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Potential and Actual Health Hazards in the Dense Urban Operational Environment: Critical Gaps and Solutions for Military Occupational Health.

Patterson, Steven L. MSPH, RS/REHS, CPH; Dancy, Blair C.R. PhD; Ippolito, Danielle L. PhD; Stallings, Jonathan D. PhD
Journal of Occupational & Environmental Medicine: Post Author Corrections: August 8, 2017
doi: 10.1097/JOM.0000000000001118
Original Article: PDF Only

: This paper presents environmental health risks which are prevalent in dense urban environments.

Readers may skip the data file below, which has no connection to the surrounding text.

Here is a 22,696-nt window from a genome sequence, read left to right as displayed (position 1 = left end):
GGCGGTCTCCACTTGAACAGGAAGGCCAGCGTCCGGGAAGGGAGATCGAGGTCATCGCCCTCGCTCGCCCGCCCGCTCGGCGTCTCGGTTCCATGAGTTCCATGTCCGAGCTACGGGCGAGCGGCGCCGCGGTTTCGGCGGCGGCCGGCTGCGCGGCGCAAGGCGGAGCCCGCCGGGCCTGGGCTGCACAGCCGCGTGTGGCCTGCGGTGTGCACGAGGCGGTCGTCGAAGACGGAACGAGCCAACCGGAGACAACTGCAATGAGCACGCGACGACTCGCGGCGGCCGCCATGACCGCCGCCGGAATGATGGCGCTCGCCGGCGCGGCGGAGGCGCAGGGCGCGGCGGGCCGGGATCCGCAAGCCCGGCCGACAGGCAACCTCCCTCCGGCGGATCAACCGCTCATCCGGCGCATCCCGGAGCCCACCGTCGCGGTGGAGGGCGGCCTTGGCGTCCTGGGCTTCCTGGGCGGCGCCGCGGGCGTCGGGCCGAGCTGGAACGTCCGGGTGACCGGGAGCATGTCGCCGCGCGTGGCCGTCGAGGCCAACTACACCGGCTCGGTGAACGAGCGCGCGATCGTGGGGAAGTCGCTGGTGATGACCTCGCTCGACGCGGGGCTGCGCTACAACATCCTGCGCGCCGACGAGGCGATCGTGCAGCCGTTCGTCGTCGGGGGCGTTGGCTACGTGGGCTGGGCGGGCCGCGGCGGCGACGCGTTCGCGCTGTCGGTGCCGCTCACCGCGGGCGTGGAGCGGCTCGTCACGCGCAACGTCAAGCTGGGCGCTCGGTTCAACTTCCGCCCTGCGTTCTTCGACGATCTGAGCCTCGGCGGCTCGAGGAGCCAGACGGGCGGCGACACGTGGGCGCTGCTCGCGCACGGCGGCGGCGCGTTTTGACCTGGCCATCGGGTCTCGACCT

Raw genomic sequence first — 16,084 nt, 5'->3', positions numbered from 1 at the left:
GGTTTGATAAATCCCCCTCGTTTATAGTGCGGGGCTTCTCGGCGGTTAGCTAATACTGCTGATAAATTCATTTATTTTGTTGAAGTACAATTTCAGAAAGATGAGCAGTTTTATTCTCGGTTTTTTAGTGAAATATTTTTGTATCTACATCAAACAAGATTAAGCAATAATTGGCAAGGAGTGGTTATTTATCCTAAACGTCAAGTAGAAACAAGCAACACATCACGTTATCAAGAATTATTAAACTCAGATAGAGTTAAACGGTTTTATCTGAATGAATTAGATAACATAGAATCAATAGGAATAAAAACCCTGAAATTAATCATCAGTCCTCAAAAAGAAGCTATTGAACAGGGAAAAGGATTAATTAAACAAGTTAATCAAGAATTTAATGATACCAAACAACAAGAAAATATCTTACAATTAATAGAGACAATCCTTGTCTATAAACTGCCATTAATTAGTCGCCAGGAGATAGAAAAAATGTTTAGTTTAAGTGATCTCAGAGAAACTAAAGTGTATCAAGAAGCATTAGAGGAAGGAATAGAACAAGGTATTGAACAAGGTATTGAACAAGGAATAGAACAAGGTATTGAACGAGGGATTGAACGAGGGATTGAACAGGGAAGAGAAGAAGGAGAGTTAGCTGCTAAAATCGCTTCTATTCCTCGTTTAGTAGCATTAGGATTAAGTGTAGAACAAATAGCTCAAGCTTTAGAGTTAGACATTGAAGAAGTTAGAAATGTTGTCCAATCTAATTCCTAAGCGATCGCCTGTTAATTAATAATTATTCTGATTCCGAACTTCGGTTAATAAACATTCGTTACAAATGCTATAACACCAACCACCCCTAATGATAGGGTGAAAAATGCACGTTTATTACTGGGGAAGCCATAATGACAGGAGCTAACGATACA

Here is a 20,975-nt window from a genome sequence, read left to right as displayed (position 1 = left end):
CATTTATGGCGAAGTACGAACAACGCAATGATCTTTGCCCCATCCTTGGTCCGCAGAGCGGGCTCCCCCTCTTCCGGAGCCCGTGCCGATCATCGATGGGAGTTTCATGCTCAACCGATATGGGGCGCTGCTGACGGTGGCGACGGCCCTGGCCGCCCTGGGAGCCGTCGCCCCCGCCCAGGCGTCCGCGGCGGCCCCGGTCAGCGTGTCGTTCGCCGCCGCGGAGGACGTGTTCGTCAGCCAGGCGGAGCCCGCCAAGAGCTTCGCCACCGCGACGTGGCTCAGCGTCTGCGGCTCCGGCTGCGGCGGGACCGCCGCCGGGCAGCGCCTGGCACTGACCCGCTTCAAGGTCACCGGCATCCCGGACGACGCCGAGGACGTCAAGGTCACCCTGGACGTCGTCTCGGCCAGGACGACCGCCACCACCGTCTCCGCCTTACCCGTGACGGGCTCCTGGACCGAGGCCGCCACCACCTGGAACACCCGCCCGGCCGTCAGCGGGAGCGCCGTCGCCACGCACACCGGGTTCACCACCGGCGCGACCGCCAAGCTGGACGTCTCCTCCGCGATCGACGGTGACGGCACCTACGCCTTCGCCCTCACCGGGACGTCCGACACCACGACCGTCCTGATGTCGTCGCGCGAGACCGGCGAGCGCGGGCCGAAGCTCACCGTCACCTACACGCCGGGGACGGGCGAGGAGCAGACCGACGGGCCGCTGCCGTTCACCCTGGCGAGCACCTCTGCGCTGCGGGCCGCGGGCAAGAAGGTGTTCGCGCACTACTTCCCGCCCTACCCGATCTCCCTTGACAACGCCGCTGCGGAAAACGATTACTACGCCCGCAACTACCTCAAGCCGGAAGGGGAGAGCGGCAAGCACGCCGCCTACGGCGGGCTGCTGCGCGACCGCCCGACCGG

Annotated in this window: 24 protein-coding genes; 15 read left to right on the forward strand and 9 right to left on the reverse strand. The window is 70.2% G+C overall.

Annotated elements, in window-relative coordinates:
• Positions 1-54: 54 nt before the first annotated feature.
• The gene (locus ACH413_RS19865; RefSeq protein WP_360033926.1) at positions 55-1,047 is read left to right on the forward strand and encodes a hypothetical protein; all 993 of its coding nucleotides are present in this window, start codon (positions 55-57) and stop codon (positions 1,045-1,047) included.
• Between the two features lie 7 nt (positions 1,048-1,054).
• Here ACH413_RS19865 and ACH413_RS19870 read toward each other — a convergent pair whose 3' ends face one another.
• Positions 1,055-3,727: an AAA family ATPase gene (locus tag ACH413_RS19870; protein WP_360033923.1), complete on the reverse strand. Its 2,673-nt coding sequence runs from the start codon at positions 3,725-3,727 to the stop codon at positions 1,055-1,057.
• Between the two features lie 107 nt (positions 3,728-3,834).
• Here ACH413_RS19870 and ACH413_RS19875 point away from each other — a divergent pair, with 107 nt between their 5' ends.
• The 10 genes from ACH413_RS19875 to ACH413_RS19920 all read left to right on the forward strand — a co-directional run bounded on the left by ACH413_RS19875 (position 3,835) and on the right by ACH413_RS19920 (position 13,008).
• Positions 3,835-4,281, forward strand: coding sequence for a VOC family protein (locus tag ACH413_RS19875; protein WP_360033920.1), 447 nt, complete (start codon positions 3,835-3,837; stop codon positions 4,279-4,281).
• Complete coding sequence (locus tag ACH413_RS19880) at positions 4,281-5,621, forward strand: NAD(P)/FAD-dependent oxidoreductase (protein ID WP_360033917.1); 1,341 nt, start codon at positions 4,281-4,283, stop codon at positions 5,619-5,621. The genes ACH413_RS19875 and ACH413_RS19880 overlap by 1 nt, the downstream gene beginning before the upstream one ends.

We review the current literature and recommendations proposed by environmental medicine experts in a 2-day symposium sponsored by the Department of Defense and supported by the Johns Hopkins University Applied Physics Laboratory.

Key hazards in the dense urban operational environment include toxic industrial chemicals and materials, water pollution and sewage, and air pollution. Four critical gaps in environmental medicine were identified: prioritizing chemical and environmental concerns, developing mobile decision aids, personalized health assessments, and better real-time health biomonitoring.

As populations continue to concentrate in cities, civilian and military leaders will need to meet emerging environmental health concerns by developing and delivering adequate technology and policy solutions.

Copyright (C) 2017 by the American College of Occupational and Environmental Medicine